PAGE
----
Commonwealth Shooting Championship last year.
Nurul also received the SAM-Benson and Hedges '97 award and the '97
National Sports Award together with teammate Roslina Bakar.
While Nurul was a clear winner among nominees Thye Chee Kiat, Carolyn Au
Yong, El Regina Tajuddin and Sarina Sundarajah of rhythmic gynastics,
Saravanan faced a tough challenge for the award.
He edged bowler Kenny Ang who won two gold medals; weightlifter Hidayat
Hamidon who won a gold and a silver; and champion boxer Sapok Biki for the
Saravanan, from Penang, came out tops with his 4:10.5 effort to win the
gruelling 50km walks.
Meanwhile, the 1998 IOC Trophy for Sports Ethics was awarded to the
Ministry of Education for their sports and physical education programmes.

Nurul confident of gold


NURUL Huda Bharin's arm is still giving her problems but the Kedah-born
shooter is confident of pulling off an upset at the Asian Games.
She is still undergoing physiotherapy for her arm which was broken a
week before the Kuala Lumpur Commonwealth Games. The broken arm didn't
prevent her from winning the air rifle gold.
Nurul is back in training and is shooting practice rounds of 493. She
had shot a record 493.3 for her Commonwealth gold.
"I feel good. As for the rest of the field, I don't know how good they
are," said the policewoman after receiving the Olympian of The Year Award
on Friday.
"But this is how I like it. The less I know about the rest, the more
confident I will be when the time comes to shoot."
The other shooters for Bangkok are Emran Zakaria, Abdul Mutalib, Aziz
Brahim, Roslina Bakar and Sarihati Awang.

No surprises expected from Adun's lads


MALAYSIA have never won a boxing medal at the Asian Games and Bangkok is
expected to be no different.
Sapok Biki, the best Malaysian bet for an outside bronze, fractured a
finger during training and the hopes are now on Rakib Ahmad, Adnan Yusoh
and B. Muruguthevan.
The task of facing some of the best boxers in the world is surely
intimidating, if not daunting, but coach Adun Pasu is confident his
charges will acquit themselves well.
"We all know that the Asian Games field is tougher than the Commonwealth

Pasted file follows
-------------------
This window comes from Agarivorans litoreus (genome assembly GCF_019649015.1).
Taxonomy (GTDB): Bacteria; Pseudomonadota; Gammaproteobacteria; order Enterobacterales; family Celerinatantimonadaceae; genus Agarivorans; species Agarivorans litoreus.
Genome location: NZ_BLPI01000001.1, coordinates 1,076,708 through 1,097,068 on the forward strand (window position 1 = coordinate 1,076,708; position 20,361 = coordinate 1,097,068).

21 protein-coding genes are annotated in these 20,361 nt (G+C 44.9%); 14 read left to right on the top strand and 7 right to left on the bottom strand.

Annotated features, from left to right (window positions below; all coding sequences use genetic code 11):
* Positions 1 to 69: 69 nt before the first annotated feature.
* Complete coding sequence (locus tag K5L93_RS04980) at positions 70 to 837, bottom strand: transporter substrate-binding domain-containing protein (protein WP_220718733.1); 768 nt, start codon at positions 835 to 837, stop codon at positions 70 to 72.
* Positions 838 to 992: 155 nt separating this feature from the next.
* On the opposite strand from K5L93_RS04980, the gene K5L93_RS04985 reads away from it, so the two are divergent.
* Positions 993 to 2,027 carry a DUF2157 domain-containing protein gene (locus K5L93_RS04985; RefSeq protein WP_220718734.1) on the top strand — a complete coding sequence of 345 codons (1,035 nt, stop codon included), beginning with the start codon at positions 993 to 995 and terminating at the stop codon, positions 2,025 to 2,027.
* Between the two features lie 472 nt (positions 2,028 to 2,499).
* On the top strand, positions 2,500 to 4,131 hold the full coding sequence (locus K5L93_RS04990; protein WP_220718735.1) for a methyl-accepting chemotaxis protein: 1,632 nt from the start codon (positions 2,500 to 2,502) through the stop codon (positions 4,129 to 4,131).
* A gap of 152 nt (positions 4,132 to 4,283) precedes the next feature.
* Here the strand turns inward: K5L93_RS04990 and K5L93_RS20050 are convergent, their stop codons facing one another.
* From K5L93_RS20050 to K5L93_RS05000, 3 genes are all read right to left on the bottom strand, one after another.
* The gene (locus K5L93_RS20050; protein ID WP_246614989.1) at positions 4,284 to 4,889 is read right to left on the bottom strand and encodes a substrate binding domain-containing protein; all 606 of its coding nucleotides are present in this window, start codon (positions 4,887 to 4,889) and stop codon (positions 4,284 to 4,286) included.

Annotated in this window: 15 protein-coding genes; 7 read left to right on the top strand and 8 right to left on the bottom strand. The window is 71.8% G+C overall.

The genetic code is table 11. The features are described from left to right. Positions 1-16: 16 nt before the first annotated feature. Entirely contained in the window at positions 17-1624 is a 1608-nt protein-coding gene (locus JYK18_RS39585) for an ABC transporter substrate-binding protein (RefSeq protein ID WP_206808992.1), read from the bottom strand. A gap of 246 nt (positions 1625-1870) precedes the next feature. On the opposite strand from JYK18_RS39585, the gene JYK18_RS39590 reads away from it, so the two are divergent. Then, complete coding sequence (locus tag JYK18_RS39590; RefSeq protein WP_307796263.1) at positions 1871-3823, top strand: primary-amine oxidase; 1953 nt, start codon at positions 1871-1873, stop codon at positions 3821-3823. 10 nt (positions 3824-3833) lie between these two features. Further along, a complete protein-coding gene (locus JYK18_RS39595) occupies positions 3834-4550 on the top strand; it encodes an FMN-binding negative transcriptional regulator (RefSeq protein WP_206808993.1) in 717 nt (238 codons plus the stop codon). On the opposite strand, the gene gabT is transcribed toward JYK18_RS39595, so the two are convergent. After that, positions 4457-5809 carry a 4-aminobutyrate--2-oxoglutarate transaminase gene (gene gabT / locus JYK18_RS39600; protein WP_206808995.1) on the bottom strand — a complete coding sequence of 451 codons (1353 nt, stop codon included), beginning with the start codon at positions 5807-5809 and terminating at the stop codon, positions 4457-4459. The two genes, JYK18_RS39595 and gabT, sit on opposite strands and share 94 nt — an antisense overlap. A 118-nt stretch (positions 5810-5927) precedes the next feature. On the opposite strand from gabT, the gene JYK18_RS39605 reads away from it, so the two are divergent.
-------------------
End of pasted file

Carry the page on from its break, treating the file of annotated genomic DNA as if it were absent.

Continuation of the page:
Games, but one bronze is within our reach," said Adun who declined to name
the hopeful.
Besides having to endure the steely fists of the Thais and Indonesians,
the Malaysian fighters will come up with fighters from Iran, Uzbekestian
and South Korea.
The Thais, who won only three golds at the previous Games in Hiroshima,
have set an ambitious target of 24 gold medals and three are expected to
be won from boxers.
Bantamweight Somluck Khamsing, a national hero since he won Thailand's
first Olympic gold medal two years ago, is his country's best hope.
The Thai prediction is no mere talk as they have been preparing the past
two years.
The Malaysians head for Bangkok on Nov 12 and Adun has lined up some
sparring sessions with Thai fighters.
Adun, who trained the Thailand national team from 1989-1994 before his
appointment by the National Sports Council (NSC), said the boxers will be
more than adequately prepared.
However, the Thai coach was being realistlic when he said that Malaysia
should not place much hope on the coming Asian Games and instead prepare
for the 2006 Games which Malaysia hope to host.

Athletes low on confidence


DEPUTY Sports Minister Datuk Loke Yuen Yow has visited all Asian Games-
bound athletes and he believes that they lack confidence.
"There is no reason the athletes should feel inferior because they have
just competed against some of the world's best at the Kuala Lumpur
Commonwealth Games," said Loke after visiting the hockey, squash, swimming
and cycling contingents yesterday.
"But I do sense its (lack of confidence) presence in almost all the
"That is why I tell them to rely on the Malaysia Boleh! motto to
overcome their fears.
"We have world-class squash players and our women are tipped to win gold